Speakers' production patterns can clearly be understood as shaped by the structural properties of their specific language(s), and this is also true in Sasak. However, what about when multiple word orders and voice choices are possible? When languages allow for syntactic options, are there universal non-syntactic constraints that exert influence on the production and syntactic coding choices? This dissertation explores potential universal biases identified in literature that has grown out of Bock and Warren's (1985:50) work on Conceptual Accessibility, or the "ease with which the mental representation of some potential referent can be activated in, or retrieved from, memory". The specific biases examined for Sasak in the current work are Discourse Topicality (Givón, 1983), animacy (Branigan, Pickering, & Tanaka, 2008), and noun phrase length (MacDonald, 2013; Tanaka, Branigan, McLean, & Pickering, 2011). Results of a corpus analysis are combined with data from two production experiments, and show that both animacy and topicality affect voice selection in Sasak. Specifically, [+animate] and [+topical] noun phrases are produced earlier in a sentence, thereby affecting the grammatical voice produced. Also, Sasak speakers exhibit a 'long before short' bias (i.e., placing longer noun phrases before relatively shorter ones in utterances), affecting voice selection as well. Contextualized in cross-linguistic data, this supports the argument made in this dissertation that the cognitive effect of the semantic richness and salience of longer nouns is relative to the speaker's stage in planning and producing an utterance.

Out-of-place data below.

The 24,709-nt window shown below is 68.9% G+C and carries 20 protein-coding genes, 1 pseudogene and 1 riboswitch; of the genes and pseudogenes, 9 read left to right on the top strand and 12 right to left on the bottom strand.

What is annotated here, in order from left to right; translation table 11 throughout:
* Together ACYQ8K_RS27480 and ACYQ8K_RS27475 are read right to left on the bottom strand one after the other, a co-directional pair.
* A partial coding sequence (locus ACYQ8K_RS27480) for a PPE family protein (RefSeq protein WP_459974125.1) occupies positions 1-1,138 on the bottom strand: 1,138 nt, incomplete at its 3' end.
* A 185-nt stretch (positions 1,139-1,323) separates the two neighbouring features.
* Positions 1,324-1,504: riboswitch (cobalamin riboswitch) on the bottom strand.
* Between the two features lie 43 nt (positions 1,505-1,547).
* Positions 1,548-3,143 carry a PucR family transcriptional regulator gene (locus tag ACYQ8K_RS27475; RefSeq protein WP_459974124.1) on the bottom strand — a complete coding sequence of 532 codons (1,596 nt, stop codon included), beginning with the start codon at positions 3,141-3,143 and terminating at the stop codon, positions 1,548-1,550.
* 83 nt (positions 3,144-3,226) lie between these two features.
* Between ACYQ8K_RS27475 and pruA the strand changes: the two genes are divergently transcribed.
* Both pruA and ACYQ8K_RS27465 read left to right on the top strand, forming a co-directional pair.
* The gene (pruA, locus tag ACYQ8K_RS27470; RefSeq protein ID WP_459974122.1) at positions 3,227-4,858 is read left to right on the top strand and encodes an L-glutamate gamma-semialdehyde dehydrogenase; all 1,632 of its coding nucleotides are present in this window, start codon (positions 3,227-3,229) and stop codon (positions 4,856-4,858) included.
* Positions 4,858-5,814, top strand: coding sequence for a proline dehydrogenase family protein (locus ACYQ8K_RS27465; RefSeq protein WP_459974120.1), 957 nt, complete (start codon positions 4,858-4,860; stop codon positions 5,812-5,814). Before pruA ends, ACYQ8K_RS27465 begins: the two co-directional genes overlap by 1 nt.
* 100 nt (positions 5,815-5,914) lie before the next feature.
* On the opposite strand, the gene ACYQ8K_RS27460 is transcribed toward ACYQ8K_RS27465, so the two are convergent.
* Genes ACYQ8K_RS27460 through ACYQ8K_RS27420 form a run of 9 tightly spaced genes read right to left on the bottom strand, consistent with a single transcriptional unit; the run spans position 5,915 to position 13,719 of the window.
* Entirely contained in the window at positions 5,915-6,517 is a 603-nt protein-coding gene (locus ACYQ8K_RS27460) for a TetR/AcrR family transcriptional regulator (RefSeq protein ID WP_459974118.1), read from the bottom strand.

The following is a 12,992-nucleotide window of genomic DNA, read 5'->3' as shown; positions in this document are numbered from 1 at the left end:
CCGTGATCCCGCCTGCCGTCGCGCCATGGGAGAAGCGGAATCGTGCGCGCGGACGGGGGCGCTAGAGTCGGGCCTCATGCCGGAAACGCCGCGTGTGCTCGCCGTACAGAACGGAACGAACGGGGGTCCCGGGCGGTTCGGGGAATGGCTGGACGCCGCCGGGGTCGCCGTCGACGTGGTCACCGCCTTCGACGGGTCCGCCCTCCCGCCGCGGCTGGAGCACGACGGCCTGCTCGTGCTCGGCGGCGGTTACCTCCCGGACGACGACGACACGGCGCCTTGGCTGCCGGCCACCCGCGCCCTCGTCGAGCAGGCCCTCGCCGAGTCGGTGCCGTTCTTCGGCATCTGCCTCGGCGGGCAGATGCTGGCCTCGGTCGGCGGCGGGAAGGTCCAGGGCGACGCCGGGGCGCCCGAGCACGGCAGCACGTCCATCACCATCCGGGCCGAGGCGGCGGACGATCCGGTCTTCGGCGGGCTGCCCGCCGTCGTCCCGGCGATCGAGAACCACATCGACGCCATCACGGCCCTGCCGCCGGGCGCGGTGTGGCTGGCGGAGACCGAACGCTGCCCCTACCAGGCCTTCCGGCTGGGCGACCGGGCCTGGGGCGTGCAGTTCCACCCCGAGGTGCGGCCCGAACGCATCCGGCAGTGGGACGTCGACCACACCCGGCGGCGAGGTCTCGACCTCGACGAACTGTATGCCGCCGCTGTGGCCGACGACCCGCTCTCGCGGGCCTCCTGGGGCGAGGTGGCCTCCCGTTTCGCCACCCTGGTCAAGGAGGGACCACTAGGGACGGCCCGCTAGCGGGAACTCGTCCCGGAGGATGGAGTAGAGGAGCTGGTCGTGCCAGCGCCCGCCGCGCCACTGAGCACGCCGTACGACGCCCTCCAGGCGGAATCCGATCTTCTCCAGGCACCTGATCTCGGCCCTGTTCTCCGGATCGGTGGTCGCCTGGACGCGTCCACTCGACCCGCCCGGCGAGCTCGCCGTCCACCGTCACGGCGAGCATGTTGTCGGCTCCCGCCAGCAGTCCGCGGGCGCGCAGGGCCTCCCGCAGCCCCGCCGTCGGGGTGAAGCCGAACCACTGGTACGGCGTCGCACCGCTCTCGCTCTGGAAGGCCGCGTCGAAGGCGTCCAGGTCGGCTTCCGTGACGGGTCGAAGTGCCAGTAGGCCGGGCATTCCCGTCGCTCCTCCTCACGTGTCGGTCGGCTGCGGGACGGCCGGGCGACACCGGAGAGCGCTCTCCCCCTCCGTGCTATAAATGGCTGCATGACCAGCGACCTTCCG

Speakers' production patterns can clearly be understood as shaped by the structural properties of their specific language(s), and this is also true in Sasak.